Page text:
Sunday’s Gospel, Mark 10.17-31
In Matthew this man is said to be young, and in Luke he is said to be a ruler; but here in Mark he is just ‘a man’, which might be Mark’s way of making the message of the incident more general.
When Jesus calls people to follow, there is always a price to pay – the fishermen leave their nets and their families, Matthew leaves the profitable position of a tax collector and so on. This man is asked to leave his riches. He might have regarded them as a sign of God’s favour, but other parts of scripture regard God’s favour as resting on the poor, or the hungry. For Jesus riches are getting in the way of compassion – sell all you have and give to the poor. Jesus is not setting out a political manifesto or a blanket condemnation of richer people, but is asking all his followers to be people of genuine compassion who will not hang onto possessions if they can help the poor.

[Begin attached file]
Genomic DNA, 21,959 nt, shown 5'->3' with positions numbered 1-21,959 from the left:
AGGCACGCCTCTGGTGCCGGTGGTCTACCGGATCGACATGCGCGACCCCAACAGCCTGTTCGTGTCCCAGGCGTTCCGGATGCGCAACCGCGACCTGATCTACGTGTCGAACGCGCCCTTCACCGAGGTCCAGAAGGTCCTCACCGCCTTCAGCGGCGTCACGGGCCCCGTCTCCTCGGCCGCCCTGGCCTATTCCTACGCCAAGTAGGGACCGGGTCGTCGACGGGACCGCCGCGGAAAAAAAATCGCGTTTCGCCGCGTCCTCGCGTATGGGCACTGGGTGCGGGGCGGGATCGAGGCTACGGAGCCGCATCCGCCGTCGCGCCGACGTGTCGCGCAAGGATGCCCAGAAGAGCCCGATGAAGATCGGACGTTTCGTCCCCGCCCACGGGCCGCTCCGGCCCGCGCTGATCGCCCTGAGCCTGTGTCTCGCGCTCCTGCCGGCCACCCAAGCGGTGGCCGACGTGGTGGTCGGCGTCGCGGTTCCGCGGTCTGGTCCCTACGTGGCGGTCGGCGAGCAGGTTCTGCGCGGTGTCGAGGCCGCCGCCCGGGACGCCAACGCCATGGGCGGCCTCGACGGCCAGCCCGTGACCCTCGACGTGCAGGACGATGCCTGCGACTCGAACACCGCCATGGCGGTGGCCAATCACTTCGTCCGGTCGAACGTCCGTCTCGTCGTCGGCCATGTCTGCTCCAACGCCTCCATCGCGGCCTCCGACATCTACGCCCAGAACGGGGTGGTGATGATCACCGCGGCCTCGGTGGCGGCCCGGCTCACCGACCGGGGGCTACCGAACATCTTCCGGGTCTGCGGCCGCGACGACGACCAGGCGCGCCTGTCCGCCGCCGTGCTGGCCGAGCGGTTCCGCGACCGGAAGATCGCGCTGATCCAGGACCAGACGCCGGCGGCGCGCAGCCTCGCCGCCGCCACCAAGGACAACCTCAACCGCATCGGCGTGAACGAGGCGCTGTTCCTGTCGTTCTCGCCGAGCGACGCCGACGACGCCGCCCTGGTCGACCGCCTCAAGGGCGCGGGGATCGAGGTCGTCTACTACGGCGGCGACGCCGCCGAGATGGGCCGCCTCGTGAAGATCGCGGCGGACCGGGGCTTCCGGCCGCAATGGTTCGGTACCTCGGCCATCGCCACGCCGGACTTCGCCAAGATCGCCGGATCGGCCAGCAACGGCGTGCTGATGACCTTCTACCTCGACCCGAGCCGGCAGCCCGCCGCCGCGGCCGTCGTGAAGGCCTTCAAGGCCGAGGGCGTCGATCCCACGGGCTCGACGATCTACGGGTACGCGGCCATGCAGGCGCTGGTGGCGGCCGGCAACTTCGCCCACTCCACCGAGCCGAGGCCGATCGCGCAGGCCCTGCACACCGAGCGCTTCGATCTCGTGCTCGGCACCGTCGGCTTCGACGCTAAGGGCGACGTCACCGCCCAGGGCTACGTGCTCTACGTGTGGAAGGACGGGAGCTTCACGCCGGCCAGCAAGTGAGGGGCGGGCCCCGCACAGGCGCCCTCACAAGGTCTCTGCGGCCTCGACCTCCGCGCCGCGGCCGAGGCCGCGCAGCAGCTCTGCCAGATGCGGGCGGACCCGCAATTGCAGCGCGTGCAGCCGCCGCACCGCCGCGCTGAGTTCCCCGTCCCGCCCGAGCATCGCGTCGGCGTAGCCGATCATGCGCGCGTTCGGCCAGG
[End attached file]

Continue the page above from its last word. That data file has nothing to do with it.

Jesus rejects the description of ‘good teacher’, saying only God is good. This might be ironic – ‘have you really seen that I am Son of God or are you just giving me a nice title’ – but given Jesus’ desire to be the servant and his instructions to tell no one of his true identity, this is not so very surprising; it certainly cannot be seen as evidence that Jesus is not divine.
Not surprisingly the disciples ask about their own sacrifices – we have left everything and followed you. Jesus assures them they will have their heavenly reward as well as their earthly one. But the earthly rewards will not be materialistic, and may even come with persecution. But they will be in the knowledge that the disciple is treading in the footsteps of his/her master.